Vampire Diaries is an example of a “Monster’s Body is a Cultural Body” because it represents culture at the time which yearned for young adult romance shows. This demonstrates Cohen’s “Fear of the Monster is Really a Kind of Desire” because it argues that the monster “attracts” and that the “linking of monstrosity with the forbidden makes the monster all more appealing as a temporary egress from constraint”. So essentially, the fact that monster is forbidden causes the monster to be more desirable as people lust for danger. In particular, Vampire Diaries portrays as Elena is in love with Damien beside the fact of his cold-hearted nature, in which he could kill her at any moment. In fact, it may be the reason Elena desires Damien because he is dangerous and she is attracted to this danger and his unpredictable nature.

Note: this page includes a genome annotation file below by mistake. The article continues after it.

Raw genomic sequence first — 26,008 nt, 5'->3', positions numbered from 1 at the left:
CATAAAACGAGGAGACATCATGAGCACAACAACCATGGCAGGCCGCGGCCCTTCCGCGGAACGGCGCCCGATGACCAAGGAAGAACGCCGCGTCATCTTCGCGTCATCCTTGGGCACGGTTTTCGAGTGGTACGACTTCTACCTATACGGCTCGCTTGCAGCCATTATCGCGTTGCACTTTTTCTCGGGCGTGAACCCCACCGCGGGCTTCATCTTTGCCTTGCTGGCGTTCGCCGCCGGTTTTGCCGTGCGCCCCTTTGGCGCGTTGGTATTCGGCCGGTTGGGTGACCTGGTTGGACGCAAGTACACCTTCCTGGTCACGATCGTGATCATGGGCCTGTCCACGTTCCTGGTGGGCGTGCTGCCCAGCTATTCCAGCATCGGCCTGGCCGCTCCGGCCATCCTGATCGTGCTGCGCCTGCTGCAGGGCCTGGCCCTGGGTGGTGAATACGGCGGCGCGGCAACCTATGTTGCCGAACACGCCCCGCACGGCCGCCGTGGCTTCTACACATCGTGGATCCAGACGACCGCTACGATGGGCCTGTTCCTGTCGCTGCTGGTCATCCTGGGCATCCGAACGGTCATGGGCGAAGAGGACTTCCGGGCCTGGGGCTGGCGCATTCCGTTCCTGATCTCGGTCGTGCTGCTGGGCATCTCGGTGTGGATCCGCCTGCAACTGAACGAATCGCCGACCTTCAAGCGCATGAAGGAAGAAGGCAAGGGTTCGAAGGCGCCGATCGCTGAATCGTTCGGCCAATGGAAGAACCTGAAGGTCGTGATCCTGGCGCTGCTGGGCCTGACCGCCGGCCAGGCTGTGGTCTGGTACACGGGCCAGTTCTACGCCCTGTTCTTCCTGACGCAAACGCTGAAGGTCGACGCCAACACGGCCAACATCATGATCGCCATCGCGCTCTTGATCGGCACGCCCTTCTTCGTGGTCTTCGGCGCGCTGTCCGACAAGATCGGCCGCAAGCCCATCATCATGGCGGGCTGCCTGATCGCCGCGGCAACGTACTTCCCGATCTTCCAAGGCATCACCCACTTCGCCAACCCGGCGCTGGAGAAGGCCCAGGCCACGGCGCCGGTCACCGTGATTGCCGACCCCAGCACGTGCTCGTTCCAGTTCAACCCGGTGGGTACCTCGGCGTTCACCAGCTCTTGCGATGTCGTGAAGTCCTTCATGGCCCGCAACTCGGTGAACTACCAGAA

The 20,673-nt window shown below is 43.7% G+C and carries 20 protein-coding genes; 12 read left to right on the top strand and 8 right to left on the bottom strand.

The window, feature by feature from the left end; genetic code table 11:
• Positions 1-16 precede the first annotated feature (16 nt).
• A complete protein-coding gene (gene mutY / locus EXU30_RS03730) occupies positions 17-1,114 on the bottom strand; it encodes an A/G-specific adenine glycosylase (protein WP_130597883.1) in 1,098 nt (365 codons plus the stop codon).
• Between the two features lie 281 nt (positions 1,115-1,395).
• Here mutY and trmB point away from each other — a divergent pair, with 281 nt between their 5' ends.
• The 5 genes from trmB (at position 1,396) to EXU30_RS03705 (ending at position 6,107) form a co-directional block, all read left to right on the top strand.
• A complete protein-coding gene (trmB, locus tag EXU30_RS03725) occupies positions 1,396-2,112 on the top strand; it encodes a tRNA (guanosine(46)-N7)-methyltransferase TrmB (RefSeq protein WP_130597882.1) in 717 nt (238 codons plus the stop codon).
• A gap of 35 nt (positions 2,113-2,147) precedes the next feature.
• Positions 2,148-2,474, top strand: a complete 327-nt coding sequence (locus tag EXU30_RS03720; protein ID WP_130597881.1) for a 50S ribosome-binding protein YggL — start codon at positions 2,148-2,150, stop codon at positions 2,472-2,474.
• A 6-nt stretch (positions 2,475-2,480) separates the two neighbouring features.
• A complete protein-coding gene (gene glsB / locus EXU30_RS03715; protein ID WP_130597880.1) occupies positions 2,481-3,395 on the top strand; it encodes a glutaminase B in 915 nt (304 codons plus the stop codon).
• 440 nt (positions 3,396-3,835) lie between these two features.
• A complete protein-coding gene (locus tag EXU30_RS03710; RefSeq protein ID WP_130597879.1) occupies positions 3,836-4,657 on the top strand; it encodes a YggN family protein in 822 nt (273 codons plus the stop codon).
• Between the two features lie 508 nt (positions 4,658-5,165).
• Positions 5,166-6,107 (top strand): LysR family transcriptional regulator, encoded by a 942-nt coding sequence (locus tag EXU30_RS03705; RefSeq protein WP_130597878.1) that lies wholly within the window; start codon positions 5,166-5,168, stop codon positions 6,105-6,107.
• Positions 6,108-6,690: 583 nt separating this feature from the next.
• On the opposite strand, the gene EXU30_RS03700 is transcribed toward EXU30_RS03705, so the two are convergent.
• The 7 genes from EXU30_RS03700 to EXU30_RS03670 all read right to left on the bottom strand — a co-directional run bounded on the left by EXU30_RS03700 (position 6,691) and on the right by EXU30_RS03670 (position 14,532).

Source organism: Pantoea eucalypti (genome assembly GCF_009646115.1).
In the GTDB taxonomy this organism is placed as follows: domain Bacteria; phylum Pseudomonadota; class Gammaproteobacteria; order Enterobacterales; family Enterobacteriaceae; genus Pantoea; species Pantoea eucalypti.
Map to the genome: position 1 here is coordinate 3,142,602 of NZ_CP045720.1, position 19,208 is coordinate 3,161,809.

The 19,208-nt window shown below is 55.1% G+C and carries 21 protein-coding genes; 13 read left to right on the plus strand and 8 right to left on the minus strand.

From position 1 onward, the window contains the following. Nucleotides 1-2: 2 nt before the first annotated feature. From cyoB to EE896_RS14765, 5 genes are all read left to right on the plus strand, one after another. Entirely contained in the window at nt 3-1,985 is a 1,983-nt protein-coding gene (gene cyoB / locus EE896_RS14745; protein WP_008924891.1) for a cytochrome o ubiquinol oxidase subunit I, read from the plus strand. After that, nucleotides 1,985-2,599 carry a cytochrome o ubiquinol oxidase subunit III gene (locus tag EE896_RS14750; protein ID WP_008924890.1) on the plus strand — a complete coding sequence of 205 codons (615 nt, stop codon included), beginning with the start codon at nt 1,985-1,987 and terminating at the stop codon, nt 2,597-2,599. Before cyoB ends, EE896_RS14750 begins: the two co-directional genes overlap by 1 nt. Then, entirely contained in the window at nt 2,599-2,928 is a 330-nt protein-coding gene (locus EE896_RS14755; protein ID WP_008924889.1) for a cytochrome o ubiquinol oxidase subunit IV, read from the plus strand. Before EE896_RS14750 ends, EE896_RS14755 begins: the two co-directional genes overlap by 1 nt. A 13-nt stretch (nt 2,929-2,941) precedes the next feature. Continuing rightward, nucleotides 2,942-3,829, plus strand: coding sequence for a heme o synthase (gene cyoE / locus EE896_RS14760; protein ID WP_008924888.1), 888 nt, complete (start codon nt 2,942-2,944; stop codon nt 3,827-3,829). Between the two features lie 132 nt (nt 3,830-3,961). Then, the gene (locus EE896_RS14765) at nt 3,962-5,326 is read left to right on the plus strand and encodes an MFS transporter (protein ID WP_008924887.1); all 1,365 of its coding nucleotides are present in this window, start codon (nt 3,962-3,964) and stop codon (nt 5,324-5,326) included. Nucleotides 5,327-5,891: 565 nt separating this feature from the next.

Vampires also come to represent a “Monster’s Body is a Cultural Body”- “the monster is born as an embodiment of a certain cultural moment-of a time, a feeling and a place. The monstrous body is pure culture” (Cohen). The theory basically asserts that a monster is created because of what is occurring socially during the time period and represents that of which society fears. Additionally, monsters evolve according to the time period because society has different worries. Evidence is demonstrated in the evolution of vampires in media and even in the creation of the mythical creature, the vampire, altogether. The vampire began in the middle ages as a result of local superstition in Europe, which believed that the dead came back to life and harmed the living. This was mainly due to a misconception on how bodies decomposed as locals perceived the shriveling of the body and the dark fluid on the corpse as a monstrous being, known as vampirism. After the post-vampire scare, these creatures eventually evolved into the fictional characters seen in media today (Little). The creation of a vampire was then exhibited in media, the most influential during the time was Dracula, this set the standard for the vampire, one who lost power in the sunlight and repelled crucifixes and it remains the most dominant today (Harris). The features of Dracula include the widow’s peak and bushy eyebrows and created fear in society with the bloodsucking creature. Characteristics of vampires differ in media for instance, holy water and sunlight can repel some vampires but not others, and some vampires are said to be able to turn into bats while others cannot (Radford). Additionally, main characteristics to vampires include consuming blood and having fangs, coming back from the dead, and being of pale skin tone. Many ways in which one could become a vampire is by being bitten by one, or committing sorcery, suicide, contagion, or having a cat jump over a person’s corpse. The ways in which to kill a vampire include a wooden stake through the heart, fire, decapitation, and being exposed to sunlight (Eldridge).